The Conclusion of The Man in a High Castle


“The Nazis have no sense of humor, so why should they want television? Anyhow, they killed most of the really great comedians. Because most of them were Jewish. In fact, she realized, they killed off most of the entertainment field. I wonder how Hope gets away with what he says. Of course, he has to broadcast from Canada. And it’s a little freer up there. But Hope really says things. Like the joke about Goring . . . the one where Goring buys Rome and has it shipped to his mountain retreat and then set up again. And revives Christianity so his pet lions will have something to—”

Philip K. Dick, The Man in the High Castle (1962)



So, the fourth and final season of The Man in the High Castle will be up on Amazon Prime on November 15, 2019.  I have enjoyed the series, although I could have done without a lot of the melodrama which inevitably creeps into television dramatizations.  I find the concept of parallel universes, and the alternate histories which result from them, endlessly fascinating. They illustrate the different paths that History could have traveled, and how the direction History did take is the result of an enormous amount of contingencies.  God is the Lord of History, and the rest of us are merely bit players, for good and ill.  However, in all the endless course of History good and evil remain, and the choices we make between them are the stones of which are all worlds are made.

Also when they shall be afraid of that which is high, and fears shall be in the way, and the almond tree shall flourish, and the grasshopper shall be a burden, and desire shall fail: because man goeth to his long home, and the mourners go about the streets:

Ecclesiastes 12:5

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  1. I’ve read the novel and I have to say the series has been much better. The novel has no real denouement. Looking forward to see how they end it.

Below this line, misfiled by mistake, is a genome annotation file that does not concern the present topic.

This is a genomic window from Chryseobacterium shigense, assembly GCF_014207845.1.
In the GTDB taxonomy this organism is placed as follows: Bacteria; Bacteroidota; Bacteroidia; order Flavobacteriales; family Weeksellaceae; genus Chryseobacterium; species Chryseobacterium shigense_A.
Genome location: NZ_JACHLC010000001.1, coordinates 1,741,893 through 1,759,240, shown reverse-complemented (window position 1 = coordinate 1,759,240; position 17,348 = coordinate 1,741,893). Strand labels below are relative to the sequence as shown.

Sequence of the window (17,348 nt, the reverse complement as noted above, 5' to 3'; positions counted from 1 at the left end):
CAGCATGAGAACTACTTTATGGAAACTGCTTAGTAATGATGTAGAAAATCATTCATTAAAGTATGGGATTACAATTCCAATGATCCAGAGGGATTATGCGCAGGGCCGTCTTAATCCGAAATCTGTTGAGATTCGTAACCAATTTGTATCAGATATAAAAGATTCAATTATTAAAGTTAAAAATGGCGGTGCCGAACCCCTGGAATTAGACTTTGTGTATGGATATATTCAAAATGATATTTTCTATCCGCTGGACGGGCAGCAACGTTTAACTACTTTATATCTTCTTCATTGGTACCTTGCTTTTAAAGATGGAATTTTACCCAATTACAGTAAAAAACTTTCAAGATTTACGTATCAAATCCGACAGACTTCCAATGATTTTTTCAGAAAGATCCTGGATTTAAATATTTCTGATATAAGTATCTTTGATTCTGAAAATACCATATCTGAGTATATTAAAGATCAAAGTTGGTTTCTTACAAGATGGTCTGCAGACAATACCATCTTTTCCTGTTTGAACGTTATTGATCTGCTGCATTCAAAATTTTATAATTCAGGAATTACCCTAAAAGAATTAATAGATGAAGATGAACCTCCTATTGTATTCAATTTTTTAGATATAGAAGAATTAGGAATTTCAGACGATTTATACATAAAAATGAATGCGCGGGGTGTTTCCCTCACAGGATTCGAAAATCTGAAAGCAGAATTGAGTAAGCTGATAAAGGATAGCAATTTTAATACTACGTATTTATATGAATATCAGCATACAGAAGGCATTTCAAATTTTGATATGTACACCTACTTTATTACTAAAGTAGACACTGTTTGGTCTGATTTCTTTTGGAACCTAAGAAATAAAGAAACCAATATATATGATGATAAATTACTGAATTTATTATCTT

2. I think all we did with our victory in WW II is buy ourselves several generations of relative peace and prosperity. But I think we are headed to a liberal dictatorship as ruthless and inhuman as the Nazi one depicted in Philip K. Dick’s “The Man in the High Castle.” It’s already started. It’s becoming increasingly prohibited to support the right to life and the sanctity of marriage on social media without being banned from various platforms. If any of us conservatives talk between ourselves about the news at work or school or elsewhere, then we have to go behind closed doors and whisper in hushed voices or else we’ll be reported to HR. If we dare to oppose the mantra on global warming / climate change, then we’ll be openly laughed at and ridiculed, and told we aren’t supporting company values. Donald Trump offers only a temporary reprieve. The demons of hell are gathered together. And sadly we’ll have to do what Mattathias and his sons did in defeating the Seleucid Overlords. You might think me overly pessimistic or even (God forbid) desirous of such an eventuality. Far from it. I hope I am utterly and laughably wrong. I want to be completely incorrect. But I can tell you only what I see and hear as more and more of those of us who are conservative talk in soft murmurs while liberals shout their murderous perverted filth from city hall. Just look at major cities where the police no longer stop Antifa and how the news media is completely against what America once was. Even Fox News is starting to turn against Donald Trump. We won’t see the swastika over the Capitol Building in Washington, DC. But we’ll likely will see the hammer and sickle or the clenched fist instead.


  3. Agreed on most of this, Don. Though i am immensely curious as to where the show can even go? Examining life in a “what if” tale could work for a season, but what do you do after?

  4. Dick’s novel (as is so often the case with Dick) throws a lot of things at the wall, in the confident hope that most will stick – even if this means, as George suggests, it helps deprive the story of a clear denouement. But this also made the book a particular challenge to adapt to the screen.

    For the most part, I think the adaptation has worked, in some ways providing more dramatic focus to the narrative (even if the most compelling characters are the Axis characters, not the resistance ones). But it does make me wonder if they’ll retain the unresolved ending of the book. Frankly, I think it must, because otherwise it becomes a very different story. There is no conventional victory that the resistance can achieve that can really undo the Axis victory, because Axis military power is still too formidable to overcome, and because the Western world has now changed far too much to restore what existed before; while on the other hand, allowing the multiverse hopping to simply wink the The Man in the High Castle timeline to merely wink out of existence is almost impossible not to come off like a deus ex machina resolution on the screen.

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